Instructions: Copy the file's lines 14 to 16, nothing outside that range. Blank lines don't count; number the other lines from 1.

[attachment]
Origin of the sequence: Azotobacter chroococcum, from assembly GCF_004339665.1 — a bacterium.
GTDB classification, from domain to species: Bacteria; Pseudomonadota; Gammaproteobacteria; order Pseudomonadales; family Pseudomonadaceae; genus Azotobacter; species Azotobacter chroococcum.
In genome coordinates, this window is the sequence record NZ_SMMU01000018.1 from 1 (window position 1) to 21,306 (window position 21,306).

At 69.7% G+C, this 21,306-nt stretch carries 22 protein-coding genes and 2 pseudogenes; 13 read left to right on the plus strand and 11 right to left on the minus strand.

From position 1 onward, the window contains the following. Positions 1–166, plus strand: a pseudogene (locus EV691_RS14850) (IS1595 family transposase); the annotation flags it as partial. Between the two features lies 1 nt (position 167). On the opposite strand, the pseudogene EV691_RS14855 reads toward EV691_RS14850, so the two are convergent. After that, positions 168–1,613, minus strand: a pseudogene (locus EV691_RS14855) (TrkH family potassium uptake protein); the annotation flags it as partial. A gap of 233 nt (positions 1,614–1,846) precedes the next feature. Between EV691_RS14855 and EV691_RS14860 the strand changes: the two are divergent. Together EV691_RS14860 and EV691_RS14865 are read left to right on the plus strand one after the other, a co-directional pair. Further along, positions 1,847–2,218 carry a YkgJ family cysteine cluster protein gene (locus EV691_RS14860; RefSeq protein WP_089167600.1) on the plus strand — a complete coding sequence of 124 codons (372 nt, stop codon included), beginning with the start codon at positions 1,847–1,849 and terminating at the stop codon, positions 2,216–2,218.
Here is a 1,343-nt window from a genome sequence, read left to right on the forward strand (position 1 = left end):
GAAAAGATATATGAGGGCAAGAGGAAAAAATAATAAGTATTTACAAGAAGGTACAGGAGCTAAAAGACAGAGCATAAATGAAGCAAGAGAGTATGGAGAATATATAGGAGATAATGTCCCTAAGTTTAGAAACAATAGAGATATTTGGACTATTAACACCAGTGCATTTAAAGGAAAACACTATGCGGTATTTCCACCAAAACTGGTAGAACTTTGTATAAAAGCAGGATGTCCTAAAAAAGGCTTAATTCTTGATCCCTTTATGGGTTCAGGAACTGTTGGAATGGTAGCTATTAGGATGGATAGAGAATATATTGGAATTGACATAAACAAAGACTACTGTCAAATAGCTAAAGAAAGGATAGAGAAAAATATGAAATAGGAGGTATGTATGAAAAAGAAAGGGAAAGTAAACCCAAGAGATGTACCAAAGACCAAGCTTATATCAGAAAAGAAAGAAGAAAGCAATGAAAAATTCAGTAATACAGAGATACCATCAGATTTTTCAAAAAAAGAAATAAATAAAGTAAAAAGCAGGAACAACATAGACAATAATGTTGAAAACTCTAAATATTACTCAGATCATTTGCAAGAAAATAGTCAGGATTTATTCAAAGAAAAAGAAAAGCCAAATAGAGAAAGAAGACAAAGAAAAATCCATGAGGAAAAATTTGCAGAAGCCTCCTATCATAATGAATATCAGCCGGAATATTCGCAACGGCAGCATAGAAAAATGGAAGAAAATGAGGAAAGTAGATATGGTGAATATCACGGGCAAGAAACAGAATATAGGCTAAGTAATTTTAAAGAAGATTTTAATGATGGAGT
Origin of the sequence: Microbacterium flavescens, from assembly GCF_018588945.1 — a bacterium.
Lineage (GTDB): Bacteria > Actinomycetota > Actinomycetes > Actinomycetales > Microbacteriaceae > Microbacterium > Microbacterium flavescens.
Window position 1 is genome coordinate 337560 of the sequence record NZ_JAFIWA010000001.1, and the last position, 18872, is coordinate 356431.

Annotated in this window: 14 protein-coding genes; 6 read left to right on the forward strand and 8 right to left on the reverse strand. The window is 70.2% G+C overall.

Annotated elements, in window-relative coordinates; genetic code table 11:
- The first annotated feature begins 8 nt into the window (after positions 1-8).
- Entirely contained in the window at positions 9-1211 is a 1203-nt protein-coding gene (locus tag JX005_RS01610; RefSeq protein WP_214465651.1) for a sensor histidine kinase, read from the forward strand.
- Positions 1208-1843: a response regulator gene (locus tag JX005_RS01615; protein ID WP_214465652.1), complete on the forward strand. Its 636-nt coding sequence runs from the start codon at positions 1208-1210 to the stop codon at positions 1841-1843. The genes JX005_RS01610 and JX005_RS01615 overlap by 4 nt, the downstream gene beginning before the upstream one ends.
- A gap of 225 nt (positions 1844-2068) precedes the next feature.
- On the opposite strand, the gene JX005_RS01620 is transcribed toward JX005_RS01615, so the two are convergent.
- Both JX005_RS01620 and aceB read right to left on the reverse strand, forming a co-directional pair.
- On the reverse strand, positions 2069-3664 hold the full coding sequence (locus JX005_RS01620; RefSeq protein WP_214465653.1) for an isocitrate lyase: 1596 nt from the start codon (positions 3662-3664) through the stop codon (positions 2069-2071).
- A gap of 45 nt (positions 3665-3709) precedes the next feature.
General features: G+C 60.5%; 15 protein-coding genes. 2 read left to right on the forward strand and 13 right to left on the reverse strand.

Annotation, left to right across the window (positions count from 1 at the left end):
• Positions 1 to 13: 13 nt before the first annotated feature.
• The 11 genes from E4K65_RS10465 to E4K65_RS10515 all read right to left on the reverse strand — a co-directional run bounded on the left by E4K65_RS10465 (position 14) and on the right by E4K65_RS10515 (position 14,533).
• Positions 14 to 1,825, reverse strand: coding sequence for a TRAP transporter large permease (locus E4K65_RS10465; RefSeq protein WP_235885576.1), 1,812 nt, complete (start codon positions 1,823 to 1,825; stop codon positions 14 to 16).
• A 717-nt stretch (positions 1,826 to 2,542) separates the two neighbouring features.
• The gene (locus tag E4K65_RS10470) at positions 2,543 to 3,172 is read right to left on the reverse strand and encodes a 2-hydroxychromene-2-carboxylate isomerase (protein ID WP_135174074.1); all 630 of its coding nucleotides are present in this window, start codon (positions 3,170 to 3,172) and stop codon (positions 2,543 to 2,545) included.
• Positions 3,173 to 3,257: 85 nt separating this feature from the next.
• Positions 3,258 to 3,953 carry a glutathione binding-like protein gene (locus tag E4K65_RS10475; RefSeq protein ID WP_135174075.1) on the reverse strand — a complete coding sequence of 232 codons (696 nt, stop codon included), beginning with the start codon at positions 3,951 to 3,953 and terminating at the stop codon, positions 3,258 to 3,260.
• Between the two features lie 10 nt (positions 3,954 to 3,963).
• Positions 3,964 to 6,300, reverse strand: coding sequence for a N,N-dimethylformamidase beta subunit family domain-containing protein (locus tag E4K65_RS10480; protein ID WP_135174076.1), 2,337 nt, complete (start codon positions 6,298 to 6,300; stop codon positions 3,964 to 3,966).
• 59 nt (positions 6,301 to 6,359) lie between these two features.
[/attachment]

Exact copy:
- Entirely contained in the window at positions 9-1211 is a 1203-nt protein-coding gene (locus tag JX005_RS01610; RefSeq protein WP_214465651.1) for a sensor histidine kinase, read from the forward strand.
- Positions 1208-1843: a response regulator gene (locus tag JX005_RS01615; protein ID WP_214465652.1), complete on the forward strand. Its 636-nt coding sequence runs from the start codon at positions 1208-1210 to the stop codon at positions 1841-1843. The genes JX005_RS01610 and JX005_RS01615 overlap by 4 nt, the downstream gene beginning before the upstream one ends.
- A gap of 225 nt (positions 1844-2068) precedes the next feature.